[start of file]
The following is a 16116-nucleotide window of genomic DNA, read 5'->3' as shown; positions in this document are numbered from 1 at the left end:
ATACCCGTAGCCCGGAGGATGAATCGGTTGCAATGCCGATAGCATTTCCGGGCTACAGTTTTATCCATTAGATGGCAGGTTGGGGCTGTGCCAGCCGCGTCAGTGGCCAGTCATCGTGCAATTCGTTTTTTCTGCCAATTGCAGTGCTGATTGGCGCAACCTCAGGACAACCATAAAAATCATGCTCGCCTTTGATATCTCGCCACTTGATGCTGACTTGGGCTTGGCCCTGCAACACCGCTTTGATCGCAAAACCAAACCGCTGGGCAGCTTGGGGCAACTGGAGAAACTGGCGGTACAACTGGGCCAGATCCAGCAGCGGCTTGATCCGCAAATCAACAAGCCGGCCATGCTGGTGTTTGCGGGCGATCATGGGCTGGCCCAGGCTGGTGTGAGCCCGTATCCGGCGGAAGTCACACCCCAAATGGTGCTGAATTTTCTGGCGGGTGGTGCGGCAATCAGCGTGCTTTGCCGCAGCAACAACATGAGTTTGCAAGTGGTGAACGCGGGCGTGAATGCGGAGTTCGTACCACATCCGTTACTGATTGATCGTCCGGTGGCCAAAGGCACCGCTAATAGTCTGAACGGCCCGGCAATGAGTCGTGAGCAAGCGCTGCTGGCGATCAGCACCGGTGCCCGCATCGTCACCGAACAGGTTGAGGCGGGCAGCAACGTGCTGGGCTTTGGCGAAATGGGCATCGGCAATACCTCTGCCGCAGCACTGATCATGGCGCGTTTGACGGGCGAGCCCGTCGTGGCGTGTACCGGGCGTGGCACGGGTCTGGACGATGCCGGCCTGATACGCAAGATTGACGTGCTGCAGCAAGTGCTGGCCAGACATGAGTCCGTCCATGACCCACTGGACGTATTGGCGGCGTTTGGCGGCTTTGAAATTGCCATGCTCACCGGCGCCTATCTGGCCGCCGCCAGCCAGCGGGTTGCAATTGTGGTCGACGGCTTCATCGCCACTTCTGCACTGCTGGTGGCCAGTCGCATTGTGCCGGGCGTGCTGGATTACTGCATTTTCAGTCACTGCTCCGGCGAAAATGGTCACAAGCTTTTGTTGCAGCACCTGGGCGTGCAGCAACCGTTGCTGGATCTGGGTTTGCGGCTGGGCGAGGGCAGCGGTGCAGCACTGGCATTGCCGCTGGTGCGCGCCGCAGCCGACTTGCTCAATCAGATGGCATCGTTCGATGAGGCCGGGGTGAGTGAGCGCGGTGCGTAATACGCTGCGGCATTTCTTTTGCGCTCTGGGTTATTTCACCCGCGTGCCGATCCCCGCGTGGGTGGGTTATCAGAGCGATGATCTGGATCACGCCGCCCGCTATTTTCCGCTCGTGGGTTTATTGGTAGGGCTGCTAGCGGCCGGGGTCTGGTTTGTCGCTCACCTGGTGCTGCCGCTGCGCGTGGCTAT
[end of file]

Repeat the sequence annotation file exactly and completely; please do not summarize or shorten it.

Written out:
The following is a 16116-nucleotide window of genomic DNA, read 5'->3' as shown; positions in this document are numbered from 1 at the left end:
ATACCCGTAGCCCGGAGGATGAATCGGTTGCAATGCCGATAGCATTTCCGGGCTACAGTTTTATCCATTAGATGGCAGGTTGGGGCTGTGCCAGCCGCGTCAGTGGCCAGTCATCGTGCAATTCGTTTTTTCTGCCAATTGCAGTGCTGATTGGCGCAACCTCAGGACAACCATAAAAATCATGCTCGCCTTTGATATCTCGCCACTTGATGCTGACTTGGGCTTGGCCCTGCAACACCGCTTTGATCGCAAAACCAAACCGCTGGGCAGCTTGGGGCAACTGGAGAAACTGGCGGTACAACTGGGCCAGATCCAGCAGCGGCTTGATCCGCAAATCAACAAGCCGGCCATGCTGGTGTTTGCGGGCGATCATGGGCTGGCCCAGGCTGGTGTGAGCCCGTATCCGGCGGAAGTCACACCCCAAATGGTGCTGAATTTTCTGGCGGGTGGTGCGGCAATCAGCGTGCTTTGCCGCAGCAACAACATGAGTTTGCAAGTGGTGAACGCGGGCGTGAATGCGGAGTTCGTACCACATCCGTTACTGATTGATCGTCCGGTGGCCAAAGGCACCGCTAATAGTCTGAACGGCCCGGCAATGAGTCGTGAGCAAGCGCTGCTGGCGATCAGCACCGGTGCCCGCATCGTCACCGAACAGGTTGAGGCGGGCAGCAACGTGCTGGGCTTTGGCGAAATGGGCATCGGCAATACCTCTGCCGCAGCACTGATCATGGCGCGTTTGACGGGCGAGCCCGTCGTGGCGTGTACCGGGCGTGGCACGGGTCTGGACGATGCCGGCCTGATACGCAAGATTGACGTGCTGCAGCAAGTGCTGGCCAGACATGAGTCCGTCCATGACCCACTGGACGTATTGGCGGCGTTTGGCGGCTTTGAAATTGCCATGCTCACCGGCGCCTATCTGGCCGCCGCCAGCCAGCGGGTTGCAATTGTGGTCGACGGCTTCATCGCCACTTCTGCACTGCTGGTGGCCAGTCGCATTGTGCCGGGCGTGCTGGATTACTGCATTTTCAGTCACTGCTCCGGCGAAAATGGTCACAAGCTTTTGTTGCAGCACCTGGGCGTGCAGCAACCGTTGCTGGATCTGGGTTTGCGGCTGGGCGAGGGCAGCGGTGCAGCACTGGCATTGCCGCTGGTGCGCGCCGCAGCCGACTTGCTCAATCAGATGGCATCGTTCGATGAGGCCGGGGTGAGTGAGCGCGGTGCGTAATACGCTGCGGCATTTCTTTTGCGCTCTGGGTTATTTCACCCGCGTGCCGATCCCCGCGTGGGTGGGTTATCAGAGCGATGATCTGGATCACGCCGCCCGCTATTTTCCGCTCGTGGGTTTATTGGTAGGGCTGCTAGCGGCCGGGGTCTGGTTTGTCGCTCACCTGGTGCTGCCGCTGCGCGTGGCTAT